Lidia's Story: Suicide Loss Survivor

Survivor's of Suicide Day

Clip from AFSP's National Survivors of Suicide Day Program (2009)

Abraham: Son's in Non-Physical

"One often calms one's grief by recounting it." ~ Pierre Corneille

It's okay to talk about "it" because that's all that's on our minds. Let any statements we make about respon-sibility, blame, or guilt just flow. It will sort itself out over time. Please mention our loved one, whether it was a child, spouse, sibling, parent or other loved one. Avoid setting any timetable for recovery as there isn't any.

Some suicide survivors find it uncomfortable to speak about the loss. With this in mind, it's wise simply to ask, "How are you feeling? Can we talk about it?" And then be willing to listen.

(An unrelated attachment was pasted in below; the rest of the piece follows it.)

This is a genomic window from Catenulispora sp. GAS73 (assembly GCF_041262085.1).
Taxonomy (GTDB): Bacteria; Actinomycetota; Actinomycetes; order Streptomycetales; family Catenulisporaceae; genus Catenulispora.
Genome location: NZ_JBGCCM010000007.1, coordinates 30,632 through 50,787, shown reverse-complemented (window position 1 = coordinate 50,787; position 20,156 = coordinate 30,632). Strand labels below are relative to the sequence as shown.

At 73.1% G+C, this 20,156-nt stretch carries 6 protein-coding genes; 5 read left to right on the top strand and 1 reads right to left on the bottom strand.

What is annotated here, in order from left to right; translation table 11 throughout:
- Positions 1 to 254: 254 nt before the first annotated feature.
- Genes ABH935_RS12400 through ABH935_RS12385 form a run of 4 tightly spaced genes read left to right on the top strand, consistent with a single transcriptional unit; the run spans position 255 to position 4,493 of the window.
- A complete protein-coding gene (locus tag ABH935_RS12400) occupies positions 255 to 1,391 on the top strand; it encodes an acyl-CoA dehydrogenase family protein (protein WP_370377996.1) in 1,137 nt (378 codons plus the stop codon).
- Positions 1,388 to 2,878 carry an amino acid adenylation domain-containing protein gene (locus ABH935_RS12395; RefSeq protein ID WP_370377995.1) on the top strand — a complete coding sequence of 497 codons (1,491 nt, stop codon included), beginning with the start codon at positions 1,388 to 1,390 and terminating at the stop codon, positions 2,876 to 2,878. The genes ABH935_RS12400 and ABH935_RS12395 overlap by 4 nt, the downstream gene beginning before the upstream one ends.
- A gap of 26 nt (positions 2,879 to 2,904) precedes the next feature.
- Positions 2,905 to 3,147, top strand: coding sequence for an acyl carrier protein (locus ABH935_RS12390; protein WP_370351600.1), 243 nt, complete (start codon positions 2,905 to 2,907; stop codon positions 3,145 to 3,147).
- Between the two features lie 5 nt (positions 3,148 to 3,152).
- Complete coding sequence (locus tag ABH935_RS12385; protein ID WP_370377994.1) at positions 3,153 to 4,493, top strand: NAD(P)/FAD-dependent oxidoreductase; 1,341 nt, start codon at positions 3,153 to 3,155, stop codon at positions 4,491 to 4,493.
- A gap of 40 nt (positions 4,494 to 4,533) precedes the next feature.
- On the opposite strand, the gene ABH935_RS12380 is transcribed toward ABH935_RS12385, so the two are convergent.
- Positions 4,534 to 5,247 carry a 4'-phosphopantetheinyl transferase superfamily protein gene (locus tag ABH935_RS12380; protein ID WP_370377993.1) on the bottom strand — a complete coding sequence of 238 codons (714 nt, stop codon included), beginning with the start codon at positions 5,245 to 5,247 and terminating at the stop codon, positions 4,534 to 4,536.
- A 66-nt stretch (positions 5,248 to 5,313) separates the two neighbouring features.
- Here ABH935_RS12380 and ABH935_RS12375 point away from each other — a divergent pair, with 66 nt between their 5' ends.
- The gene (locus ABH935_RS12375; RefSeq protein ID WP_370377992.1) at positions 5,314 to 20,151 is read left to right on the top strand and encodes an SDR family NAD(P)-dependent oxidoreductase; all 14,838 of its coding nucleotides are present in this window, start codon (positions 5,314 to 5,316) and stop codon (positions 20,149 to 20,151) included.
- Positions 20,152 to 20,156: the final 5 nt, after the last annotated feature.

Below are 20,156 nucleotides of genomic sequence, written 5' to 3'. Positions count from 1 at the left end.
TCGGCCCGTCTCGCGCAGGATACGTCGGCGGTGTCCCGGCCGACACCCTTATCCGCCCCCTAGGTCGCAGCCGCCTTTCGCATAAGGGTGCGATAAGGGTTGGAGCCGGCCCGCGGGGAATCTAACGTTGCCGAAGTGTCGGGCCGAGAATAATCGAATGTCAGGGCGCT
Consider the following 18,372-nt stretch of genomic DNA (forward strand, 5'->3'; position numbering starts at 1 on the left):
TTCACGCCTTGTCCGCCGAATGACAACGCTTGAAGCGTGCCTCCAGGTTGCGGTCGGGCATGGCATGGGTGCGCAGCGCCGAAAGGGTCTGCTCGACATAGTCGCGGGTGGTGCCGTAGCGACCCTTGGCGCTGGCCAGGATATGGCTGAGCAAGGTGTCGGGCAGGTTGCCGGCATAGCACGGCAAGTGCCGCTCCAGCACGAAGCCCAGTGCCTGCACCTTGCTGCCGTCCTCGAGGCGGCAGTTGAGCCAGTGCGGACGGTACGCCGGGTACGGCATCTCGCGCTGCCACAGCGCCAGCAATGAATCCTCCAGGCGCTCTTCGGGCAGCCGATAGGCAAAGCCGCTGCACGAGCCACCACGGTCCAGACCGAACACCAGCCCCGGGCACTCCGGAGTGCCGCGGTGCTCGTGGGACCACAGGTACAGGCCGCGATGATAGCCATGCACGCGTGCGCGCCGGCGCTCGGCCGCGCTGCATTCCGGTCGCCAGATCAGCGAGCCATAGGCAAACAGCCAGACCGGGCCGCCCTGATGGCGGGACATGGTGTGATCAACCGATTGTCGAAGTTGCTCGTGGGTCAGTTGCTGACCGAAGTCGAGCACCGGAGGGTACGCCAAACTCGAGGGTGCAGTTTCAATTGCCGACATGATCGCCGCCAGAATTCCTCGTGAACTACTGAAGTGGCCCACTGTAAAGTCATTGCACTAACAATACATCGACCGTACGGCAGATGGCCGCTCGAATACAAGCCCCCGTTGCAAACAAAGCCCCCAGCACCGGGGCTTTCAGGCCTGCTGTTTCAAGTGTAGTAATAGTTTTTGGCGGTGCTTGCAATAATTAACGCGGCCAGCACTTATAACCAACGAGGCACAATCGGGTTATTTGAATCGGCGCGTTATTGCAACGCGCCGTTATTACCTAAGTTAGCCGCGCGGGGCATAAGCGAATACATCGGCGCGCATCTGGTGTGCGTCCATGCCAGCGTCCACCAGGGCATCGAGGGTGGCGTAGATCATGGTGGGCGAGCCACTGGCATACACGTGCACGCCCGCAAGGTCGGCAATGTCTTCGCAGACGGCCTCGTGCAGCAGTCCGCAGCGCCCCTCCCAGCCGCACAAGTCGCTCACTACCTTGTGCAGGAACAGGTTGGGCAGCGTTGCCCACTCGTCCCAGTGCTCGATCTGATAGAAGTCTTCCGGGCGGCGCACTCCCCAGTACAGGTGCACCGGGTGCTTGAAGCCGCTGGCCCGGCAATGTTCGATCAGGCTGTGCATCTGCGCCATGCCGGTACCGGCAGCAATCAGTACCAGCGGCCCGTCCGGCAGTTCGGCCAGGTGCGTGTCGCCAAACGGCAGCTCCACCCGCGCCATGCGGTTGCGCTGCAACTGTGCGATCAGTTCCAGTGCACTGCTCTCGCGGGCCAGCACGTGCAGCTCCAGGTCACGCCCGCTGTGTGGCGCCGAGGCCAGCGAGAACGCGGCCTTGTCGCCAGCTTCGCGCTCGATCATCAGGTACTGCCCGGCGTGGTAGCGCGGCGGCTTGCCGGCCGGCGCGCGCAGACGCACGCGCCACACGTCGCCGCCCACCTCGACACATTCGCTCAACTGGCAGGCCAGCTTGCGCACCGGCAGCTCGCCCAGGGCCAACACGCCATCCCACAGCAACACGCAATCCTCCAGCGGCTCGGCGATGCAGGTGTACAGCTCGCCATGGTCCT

Taken in part from lifegard.tripod.com.

NAMI Newsletter

To get event, training, and advocacy updates from NAMI Utah, please sign up for our enewsletter list.

Join Our Email List

Contact Us

NAMI Utah
1600 West 2200 South, Suite #202
West Valley City, UT 84119
(801) 323-9900

Map it and get directions

To reach individual staff, please look up our staff contact page

If you have an emergency, please call 911 and ask for a CIT officer. If you are dealing with an urgent situation, please call the Behavioral Health Authority Crisis Line for your county. The Salt Lake County UNI Crisis Line is 801-587-3000. 

Suicide Prevention

If you or someone you love is in need of suicide prevention support, call the National Suicide Prevention Lifeline or visit the website for more info.

suicidepreventionlifeline.org